4. H. G. Winful, “Tunneling time, the Hartman effect, and superluminality: A proposed resolution of an old paradox,” Phys. Rep. **436**, 1–69 (2006). [CrossRef]

*et al*. [5

5. R. Y. Chiao, P. G. Kwiat, and A. M. Steinberg, “Analogies between electron and photon tunneling: A proposed experiment to measure photon tunneling times,” Physica B **175**, 257–262 (1991). [CrossRef]

6. C. K. Hong, Z. Y. Ou, L. Mandel, and Measurement of subpicosecond time intervals between two photons by interference,” Phys. Rev. Lett. **59**, 2044–2046 (1987). [CrossRef] [PubMed]

*n*≈1.5) facing each other, separated by a gap of air (index 1) of adjustable width

*d*on the

*µ*m scale.

*t*, which we have derived for an

_{G}*s*-polarized plane wave. This coefficient can be calculated for an evanescent wave with incidence angle

*θ*(

*θ*>

*θ*) in a similar way as for a Fabry-Pérot cavity with a propagating wave:

_{c}*λ*is the wavelength in vacuum of the incident plane wave.

*λ*is in the visible range and whose waist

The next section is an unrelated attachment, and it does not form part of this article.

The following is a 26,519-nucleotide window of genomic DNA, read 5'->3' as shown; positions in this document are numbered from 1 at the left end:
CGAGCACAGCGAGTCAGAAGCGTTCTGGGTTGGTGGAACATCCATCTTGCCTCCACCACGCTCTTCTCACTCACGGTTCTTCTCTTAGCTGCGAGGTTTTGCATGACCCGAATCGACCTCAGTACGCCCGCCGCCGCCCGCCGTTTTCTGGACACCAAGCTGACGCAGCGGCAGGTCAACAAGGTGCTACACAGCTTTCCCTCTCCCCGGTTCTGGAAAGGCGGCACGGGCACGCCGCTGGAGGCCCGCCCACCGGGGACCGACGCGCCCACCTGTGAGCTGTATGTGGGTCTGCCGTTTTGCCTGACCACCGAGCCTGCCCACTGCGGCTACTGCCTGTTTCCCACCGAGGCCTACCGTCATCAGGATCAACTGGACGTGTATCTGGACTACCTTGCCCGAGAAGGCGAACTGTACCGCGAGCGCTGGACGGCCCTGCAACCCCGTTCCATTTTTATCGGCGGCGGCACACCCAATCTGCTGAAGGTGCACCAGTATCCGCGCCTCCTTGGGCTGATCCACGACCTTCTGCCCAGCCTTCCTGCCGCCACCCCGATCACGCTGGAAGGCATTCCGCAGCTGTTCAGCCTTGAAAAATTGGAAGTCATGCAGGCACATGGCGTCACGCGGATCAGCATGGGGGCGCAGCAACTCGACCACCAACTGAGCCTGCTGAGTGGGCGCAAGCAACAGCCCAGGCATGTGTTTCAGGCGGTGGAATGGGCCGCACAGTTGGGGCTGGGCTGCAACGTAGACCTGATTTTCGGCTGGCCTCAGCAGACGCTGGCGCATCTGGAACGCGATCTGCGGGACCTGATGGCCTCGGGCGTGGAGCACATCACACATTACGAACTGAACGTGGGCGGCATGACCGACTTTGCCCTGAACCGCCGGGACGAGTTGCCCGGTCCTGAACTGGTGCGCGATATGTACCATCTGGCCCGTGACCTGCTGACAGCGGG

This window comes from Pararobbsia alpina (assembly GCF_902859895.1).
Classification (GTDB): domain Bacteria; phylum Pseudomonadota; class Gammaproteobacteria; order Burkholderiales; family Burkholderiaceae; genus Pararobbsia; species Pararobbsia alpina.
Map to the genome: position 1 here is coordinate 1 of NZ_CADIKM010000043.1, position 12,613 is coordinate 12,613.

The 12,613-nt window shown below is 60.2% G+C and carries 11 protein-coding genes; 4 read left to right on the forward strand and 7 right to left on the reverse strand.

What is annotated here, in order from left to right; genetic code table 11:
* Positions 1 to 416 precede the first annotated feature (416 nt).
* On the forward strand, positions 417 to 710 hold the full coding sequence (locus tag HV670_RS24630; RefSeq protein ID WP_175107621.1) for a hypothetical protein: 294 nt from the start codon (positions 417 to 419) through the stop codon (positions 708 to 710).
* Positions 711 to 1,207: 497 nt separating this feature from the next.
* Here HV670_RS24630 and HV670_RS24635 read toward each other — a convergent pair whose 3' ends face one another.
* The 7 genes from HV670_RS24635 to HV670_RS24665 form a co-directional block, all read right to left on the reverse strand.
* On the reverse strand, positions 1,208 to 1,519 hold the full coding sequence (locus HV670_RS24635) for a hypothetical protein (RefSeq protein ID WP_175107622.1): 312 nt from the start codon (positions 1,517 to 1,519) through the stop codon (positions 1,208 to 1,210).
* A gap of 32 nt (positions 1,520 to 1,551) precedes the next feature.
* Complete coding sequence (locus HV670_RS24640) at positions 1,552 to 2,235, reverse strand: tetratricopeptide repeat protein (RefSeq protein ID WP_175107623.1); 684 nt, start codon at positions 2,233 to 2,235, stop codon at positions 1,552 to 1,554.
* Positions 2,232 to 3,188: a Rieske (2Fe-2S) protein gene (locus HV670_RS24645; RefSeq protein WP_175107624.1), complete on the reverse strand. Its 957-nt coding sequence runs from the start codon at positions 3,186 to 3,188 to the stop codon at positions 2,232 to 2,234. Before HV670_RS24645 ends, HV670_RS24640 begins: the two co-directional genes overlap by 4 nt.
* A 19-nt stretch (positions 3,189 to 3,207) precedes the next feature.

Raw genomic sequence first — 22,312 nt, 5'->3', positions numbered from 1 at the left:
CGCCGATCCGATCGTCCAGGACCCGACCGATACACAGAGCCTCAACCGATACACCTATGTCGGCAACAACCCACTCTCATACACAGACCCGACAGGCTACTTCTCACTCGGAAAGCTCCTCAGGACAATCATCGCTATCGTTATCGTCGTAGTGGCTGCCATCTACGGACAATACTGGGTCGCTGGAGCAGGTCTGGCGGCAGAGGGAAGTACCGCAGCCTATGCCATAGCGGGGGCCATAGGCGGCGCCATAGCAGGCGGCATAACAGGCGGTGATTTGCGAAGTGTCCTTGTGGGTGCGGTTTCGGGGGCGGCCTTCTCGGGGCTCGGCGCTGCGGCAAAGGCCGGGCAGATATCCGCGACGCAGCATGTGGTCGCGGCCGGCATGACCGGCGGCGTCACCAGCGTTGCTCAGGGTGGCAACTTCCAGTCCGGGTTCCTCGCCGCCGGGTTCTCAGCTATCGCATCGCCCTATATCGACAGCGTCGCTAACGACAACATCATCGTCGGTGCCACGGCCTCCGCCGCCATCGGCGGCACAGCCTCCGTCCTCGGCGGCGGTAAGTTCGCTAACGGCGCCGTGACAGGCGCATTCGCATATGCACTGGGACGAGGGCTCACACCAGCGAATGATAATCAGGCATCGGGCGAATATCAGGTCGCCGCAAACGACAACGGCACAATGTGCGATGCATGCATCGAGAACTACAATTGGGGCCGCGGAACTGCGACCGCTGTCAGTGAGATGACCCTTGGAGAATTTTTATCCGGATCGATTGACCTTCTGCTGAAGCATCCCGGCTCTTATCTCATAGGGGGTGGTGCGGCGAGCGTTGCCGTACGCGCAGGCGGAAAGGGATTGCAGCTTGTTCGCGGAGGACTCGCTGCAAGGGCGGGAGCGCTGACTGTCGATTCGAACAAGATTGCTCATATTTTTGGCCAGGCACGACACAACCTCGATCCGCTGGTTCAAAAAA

_{i}*w*

_{0}is on the mm scale, impinging on the air gap with incidence angle

*θ*. The evanescent nature of the field inside the gap yields relevant effects only for values of the gap width

_{i}*d*which are greater than the characteristic attenuation length

*z*

_{0}of these evanescent waves. Additionally, we assume

*w*

_{0}≫

*d*/

*κ*, which ensures that the amplitude attenuation of a plane wave crossing the air gap with incidence angle

*θ*≈

*θ*

*is approximately constant over the angular dispersion*

_{i}*w*

_{0}, becomes apparently ‘superluminal’. We are then able to explain why such a short delay is not associated with any non-causal effect. We have not investigated the regime for which this assumption does not hold. Indeed, a transverse distortion of the incident beam as it crosses the tunneling zone would make it much harder to define or measure the tunneling delay.